How to jump start a car battery
Vast improvements have been made in the automotive industry over the years, and battery advancements have increased performance, reliability and longevity. Dead battery moments have been on the decline with the prevalence of automatic headlights, too. However, we all find ourselves in a time when our vehicle or another’s won’t start. It is imperative to know the proper way to jump a dead battery in order to stay safe and get back on the road. Here is a step by step overview. It might look like a lot of steps, but they are really simple, so don’t fret!
- Jumper Cables
- Working car with same voltage battery (most are 12.6v, but some specialty vehicles, such as an RV, might have a different battery, so check your owner’s manual)
- Rag or towel (optional) to clean the battery terminals if dirty
Identify the car’s battery terminals. The positive terminal is red and may say “POS” or “+” and the negative terminal will be black and labeled “NEG” or “-”. While doing this, identify an unpainted metal surface on the dead vehicle under the hood and away from the battery.
Once both vehicles are close enough, place each car in park or neutral and shut off both ignitions.
Attach one of the red cables to the positive terminal of the dead battery. Be sure not to touch the jumper cable connections together when hooked to a battery, as sparking may occur.
Attach the other red cable to the positive terminal on the working car.
While still at the working car, attach the black cable to the negative terminal of the working battery.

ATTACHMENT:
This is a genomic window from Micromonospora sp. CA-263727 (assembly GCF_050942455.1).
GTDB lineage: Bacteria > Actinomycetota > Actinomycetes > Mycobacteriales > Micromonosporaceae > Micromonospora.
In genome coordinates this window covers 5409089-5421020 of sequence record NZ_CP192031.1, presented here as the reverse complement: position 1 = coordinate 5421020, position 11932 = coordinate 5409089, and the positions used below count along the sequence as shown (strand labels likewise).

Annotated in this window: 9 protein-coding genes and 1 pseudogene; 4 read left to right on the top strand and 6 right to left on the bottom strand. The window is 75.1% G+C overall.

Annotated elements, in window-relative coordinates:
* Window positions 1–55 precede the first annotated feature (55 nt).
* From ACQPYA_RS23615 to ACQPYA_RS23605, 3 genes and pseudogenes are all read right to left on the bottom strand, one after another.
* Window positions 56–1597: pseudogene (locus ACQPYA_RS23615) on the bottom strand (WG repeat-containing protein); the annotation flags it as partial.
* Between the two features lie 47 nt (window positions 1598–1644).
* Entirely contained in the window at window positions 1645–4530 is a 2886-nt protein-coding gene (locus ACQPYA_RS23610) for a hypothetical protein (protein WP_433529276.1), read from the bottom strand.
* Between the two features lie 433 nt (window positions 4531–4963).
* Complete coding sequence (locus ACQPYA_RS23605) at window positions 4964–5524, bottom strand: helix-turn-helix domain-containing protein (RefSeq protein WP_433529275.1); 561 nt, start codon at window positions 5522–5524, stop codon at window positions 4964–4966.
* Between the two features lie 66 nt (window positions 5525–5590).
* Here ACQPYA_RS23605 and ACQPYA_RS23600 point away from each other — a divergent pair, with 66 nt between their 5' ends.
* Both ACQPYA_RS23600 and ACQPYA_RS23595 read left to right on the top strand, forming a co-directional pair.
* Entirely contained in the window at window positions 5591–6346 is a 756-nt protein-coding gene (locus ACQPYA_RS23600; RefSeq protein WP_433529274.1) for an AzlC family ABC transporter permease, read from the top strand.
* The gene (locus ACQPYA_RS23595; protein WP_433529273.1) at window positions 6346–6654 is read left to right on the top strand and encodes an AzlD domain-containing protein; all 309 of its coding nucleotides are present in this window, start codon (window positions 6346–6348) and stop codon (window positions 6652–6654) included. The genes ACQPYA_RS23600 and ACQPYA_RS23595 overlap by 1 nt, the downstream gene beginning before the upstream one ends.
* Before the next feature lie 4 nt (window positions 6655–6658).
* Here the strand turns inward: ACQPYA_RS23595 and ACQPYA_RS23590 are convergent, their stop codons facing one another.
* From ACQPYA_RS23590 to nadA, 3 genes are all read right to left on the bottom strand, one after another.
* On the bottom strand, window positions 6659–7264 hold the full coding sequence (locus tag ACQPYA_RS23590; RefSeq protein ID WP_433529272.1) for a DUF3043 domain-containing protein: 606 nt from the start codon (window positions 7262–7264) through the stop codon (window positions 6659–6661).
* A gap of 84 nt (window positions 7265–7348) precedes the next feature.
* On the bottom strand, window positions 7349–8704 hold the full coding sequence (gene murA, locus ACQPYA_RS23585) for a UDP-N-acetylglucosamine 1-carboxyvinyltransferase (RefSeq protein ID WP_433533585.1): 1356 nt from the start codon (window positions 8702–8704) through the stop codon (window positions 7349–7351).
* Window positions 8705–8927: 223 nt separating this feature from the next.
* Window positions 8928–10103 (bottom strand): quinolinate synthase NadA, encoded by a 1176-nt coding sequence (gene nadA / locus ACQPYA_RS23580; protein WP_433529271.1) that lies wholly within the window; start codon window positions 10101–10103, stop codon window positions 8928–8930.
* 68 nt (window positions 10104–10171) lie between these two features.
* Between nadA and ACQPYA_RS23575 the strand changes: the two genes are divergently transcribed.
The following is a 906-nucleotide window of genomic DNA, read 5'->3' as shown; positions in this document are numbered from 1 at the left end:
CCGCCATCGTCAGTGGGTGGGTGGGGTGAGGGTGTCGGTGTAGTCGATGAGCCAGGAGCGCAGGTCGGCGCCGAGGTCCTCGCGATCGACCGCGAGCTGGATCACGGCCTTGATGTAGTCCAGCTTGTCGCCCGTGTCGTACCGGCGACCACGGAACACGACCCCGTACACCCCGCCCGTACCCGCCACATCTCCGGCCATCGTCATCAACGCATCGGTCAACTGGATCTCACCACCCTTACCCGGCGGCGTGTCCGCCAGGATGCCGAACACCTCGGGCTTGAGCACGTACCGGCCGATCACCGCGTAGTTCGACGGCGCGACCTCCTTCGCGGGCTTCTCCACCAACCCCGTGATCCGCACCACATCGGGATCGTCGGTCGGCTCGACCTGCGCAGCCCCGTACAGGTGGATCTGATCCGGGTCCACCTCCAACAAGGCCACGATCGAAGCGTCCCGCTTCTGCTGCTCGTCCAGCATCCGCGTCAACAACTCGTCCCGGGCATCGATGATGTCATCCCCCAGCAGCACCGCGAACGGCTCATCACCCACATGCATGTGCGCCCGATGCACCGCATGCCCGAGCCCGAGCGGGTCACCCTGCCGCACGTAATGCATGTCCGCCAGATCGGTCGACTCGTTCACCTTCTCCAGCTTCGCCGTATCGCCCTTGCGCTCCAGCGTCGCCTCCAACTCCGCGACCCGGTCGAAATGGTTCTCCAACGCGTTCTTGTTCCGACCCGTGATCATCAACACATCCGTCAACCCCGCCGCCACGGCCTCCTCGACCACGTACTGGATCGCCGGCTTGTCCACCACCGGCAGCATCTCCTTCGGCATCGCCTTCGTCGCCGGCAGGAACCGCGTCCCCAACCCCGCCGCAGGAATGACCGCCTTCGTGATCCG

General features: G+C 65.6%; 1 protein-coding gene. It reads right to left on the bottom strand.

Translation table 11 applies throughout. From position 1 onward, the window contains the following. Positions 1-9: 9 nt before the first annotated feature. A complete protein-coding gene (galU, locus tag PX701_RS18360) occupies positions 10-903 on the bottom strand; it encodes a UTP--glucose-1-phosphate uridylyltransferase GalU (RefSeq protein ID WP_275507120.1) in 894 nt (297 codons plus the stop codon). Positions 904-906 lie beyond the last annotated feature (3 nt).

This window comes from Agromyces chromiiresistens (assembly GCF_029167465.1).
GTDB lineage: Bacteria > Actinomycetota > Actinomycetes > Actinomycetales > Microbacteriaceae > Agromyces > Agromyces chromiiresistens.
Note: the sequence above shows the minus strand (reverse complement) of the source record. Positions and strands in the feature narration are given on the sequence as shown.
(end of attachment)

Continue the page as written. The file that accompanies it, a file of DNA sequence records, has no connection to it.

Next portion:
Attach the other black cable to the unpainted metal surface of the dead vehicle. This will ground the battery and prevent sparking, Make sure that it is far from the battery.
Start the working vehicle and let it run for several minutes. The “deader” the battery, the longer it will take to power it.
Attempt to start the dead vehicle. If it fails to start, continue running the working vehicle for a few more minutes. When the vehicle starts, DON’T TURN IT OFF!!! Remove the cables in the reverse order that you put them on (Black – dead battery, Black – good battery, Red – good battery, Red – dead battery).
Let it run for several minutes, and it is a good idea to drive it for 15-30 minutes to allow the alternator to fully charge the battery.
If your car won’t start, but lights and other electrical components are working, you might have an issue with the starter or alternator. Likewise, if the car won’t start the next time you take it for a spin, you may have a battery problem. We are here to help out at anytime, so just give us a call at 513-548-3496.